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Is this a real Collectors Choice?

GoJohnnyGoGo

New member
Joined
Sep 3, 2019
Messages
6
Hi everyone,

A guy near my city sells the following two gibsons for a ridiculous low price.
it is so low that it makes me distrust the authenticity of guitars. I'm talking about a Collector Choice # 30 and a Gibson 335 whose serial number does not match a valid one according to guitardaterproject.

Due to the pandemic, I cannot drive to see them without exposing myself to a possible fine. I'm going to write him a whatsapp to ask why he sells them (according to the ad, they were from his son) and more pictures.

I would be grateful if you would help me to check if they are authentic or not while waiting for more pictures.

Thanks in advance
 

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GoJohnnyGoGo

New member
Joined
Sep 3, 2019
Messages
6
You are right Lars. Actually the pictures belonged to two authentic gibsons, but their owner was a different person than the one who had published the ad (the price was $ 2,200 for both, it would be a miracle). It was a scam.

So the good old rule, "If it´s too good to be true, it most likely isn´t" is right again, sadly...

Thank you for your help guys. Case solved.
 

OldStrummer

Active member
Joined
Sep 12, 2016
Messages
117
I realize this is now a dead thread, but I want to add my opinion based on owning a number of guitars (31) over the years. I have only three guitars in that entire collection that have appreciated in value since I acquired them. The first, is my 1957 Gibson ES-225t. The value of it increased the day I got it because I traded a pair of stereo speakers for it. The second, is a 1977 handmade classical guitar that I was given by its original owner who no longer wanted it (never learned to play). I've been in contact with the luthier, so there is provenance, but its value is >0. The third, is a Fender Classic Player Triple Telecaster I bought online as a "slick deal" for about 50% off its retail price. I bought it five years ago. Today, that guitar's MSRP is the same as it was then. But if I sold it, I'd likely make a tiny profit.

The moral of this story is: Buying a guitar for its value as a collector's item is a good way to burn your money.
 

GoJohnnyGoGo

New member
Joined
Sep 3, 2019
Messages
6
Totally agree. Also, it's kind of an addiction to buy and sell guitars for its value.

After doing it over the years and changing several guitars, the only thing I have achieved is having regretted selling the most precious ones to me (not the most valuable ones) and having invested a lot of time (ironically, the most valuable thing in life).
 

Big Al

Well-known member
Joined
Apr 24, 2002
Messages
14,294
I realize this is now a dead thread, but I want to add my opinion based on owning a number of guitars (31) over the years. I have only three guitars in that entire collection that have appreciated in value since I acquired them. The first, is my 1957 Gibson ES-225t. The value of it increased the day I got it because I traded a pair of stereo speakers for it. The second, is a 1977 handmade classical guitar that I was given by its original owner who no longer wanted it (never learned to play). I've been in contact with the luthier, so there is provenance, but its value is >0. The third, is a Fender Classic Player Triple Telecaster I bought online as a "slick deal" for about 50% off its retail price. I bought it five years ago. Today, that guitar's MSRP is the same as it was then. But if I sold it, I'd likely make a tiny profit.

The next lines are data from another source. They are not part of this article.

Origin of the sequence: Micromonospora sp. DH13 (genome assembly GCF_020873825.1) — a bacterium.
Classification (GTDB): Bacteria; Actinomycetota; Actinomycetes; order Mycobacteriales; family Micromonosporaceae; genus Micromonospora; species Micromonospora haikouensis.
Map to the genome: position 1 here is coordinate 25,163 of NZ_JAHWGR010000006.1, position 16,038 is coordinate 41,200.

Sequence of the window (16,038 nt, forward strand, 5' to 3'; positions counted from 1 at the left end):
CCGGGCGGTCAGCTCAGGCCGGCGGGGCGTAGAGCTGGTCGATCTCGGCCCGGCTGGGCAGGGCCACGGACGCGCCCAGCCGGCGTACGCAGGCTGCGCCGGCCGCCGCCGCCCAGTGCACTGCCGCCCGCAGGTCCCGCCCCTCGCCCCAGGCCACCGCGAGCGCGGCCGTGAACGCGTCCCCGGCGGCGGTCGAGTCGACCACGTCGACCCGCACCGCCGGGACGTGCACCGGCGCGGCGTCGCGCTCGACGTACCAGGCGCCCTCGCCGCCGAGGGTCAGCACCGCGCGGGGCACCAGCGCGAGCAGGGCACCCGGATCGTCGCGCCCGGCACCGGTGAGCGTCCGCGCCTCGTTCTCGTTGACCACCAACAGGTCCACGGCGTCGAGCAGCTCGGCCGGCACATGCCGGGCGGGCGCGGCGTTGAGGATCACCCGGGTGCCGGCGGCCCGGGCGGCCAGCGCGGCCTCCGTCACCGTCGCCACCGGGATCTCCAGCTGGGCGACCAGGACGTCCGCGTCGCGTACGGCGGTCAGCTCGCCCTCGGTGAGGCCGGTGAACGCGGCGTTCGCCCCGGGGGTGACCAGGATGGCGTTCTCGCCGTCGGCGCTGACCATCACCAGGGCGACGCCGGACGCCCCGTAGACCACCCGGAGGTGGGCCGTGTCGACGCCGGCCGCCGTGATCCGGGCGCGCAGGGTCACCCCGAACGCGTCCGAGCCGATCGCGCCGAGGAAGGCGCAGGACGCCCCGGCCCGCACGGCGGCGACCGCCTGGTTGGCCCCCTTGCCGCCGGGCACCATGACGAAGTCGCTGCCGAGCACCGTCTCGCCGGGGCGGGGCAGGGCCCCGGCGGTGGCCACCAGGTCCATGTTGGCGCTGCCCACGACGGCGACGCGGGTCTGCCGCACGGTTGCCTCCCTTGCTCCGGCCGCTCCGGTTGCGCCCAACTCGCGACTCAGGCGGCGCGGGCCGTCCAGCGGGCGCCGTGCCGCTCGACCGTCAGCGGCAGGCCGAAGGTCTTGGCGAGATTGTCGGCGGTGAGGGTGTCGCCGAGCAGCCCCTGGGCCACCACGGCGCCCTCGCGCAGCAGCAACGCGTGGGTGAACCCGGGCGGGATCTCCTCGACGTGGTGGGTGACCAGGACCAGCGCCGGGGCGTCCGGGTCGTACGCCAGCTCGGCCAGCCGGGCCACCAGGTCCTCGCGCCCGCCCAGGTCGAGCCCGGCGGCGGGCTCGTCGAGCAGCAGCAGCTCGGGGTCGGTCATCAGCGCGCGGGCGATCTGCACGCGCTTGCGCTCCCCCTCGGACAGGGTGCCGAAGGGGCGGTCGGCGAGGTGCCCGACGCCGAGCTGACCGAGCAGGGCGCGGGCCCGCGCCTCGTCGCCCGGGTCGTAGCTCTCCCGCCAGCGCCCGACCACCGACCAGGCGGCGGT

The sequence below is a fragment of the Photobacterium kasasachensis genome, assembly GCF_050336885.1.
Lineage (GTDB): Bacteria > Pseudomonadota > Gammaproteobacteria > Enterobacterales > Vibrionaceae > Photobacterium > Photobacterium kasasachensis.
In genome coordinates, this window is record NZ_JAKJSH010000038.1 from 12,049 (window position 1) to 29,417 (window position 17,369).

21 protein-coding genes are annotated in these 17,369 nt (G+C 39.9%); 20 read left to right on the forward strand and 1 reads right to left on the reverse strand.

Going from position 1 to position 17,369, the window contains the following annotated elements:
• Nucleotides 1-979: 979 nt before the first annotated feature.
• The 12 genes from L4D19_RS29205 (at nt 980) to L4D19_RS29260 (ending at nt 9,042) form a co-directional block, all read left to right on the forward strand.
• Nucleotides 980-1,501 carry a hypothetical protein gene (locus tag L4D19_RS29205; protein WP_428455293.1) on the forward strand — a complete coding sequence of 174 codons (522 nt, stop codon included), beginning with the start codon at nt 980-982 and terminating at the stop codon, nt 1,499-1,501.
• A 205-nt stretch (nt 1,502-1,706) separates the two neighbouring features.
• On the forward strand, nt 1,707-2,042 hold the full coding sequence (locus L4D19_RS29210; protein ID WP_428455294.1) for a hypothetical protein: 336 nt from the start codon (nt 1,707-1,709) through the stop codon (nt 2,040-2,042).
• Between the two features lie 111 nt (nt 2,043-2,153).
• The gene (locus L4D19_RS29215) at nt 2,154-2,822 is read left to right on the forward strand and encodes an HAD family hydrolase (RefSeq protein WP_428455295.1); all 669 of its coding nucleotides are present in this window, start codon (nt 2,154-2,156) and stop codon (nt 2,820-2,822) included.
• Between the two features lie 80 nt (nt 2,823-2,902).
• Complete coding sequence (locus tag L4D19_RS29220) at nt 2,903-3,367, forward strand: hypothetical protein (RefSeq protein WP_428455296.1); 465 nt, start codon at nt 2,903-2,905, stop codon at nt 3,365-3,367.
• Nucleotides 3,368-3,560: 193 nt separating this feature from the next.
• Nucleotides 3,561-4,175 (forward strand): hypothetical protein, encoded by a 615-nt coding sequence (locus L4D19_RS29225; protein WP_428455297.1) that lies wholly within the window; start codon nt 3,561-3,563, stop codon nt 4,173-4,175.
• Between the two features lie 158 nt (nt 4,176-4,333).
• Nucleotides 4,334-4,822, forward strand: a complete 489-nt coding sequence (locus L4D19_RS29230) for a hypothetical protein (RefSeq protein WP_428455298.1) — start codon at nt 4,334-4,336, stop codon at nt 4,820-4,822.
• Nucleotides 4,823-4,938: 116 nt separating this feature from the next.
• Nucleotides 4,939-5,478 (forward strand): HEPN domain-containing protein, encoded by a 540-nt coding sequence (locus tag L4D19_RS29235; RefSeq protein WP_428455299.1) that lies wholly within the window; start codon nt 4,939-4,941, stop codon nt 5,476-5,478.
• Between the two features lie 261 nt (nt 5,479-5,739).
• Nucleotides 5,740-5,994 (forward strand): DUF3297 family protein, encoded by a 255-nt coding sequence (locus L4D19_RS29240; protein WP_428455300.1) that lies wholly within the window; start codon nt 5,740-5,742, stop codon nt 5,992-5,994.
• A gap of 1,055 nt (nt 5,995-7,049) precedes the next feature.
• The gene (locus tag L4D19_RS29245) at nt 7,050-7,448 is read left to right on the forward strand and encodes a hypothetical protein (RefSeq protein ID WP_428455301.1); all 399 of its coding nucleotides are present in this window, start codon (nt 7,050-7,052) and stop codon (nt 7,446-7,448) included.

The moral of this story is: Buying a guitar for its value as a collector's item is a good way to burn your money.
Every guitar I own has increased in value. My long experience has shown that the longer you keep them the more they go up. I have some I've owned since the 70's that have increased 10X what I paid. It's a long game, if that's your aim. Me, I'm a player. Bought tools and hung on to them. This investing crap has ruined the market with idiot speculators, ignorant dumbass buyers and manufacturers catering to them with Franklin Mint edition collectibles and designer ltd ed with features and colors meant to feed them. How many dumbass posts have there been by flippin flippers who expect to invest in a guitar for quick high yield profit???

Buy smart, play 'em till you can't no more, will 'em or sell 'em. I got my monies worth and haven't sold any. Can't lose.
 

El Gringo

Well-known member
Joined
Apr 8, 2015
Messages
4,456
This market has really become crazy . Way back in the 70's it was all about playing when I was a kid . That is how I still feel about guitars that they are to play and make music , not to be treated as a blue chip commodity . That just bores me to death .
 

JPP-1

Well-known member
Joined
Jul 11, 2006
Messages
1,308
We’ve got more great guitars being made today at a variety of price points than at any time in history. Amps too.

if you buy used you should probably not lose much money while enjoying a great instrument. That’s the beauty of these Historic guitars, after a point their depreciation is minimal and in rare occasions, they may even increase a little in value. But as an investment, Please. It makes me cringe every time I see a NGD and someone talking about their “investment”
 
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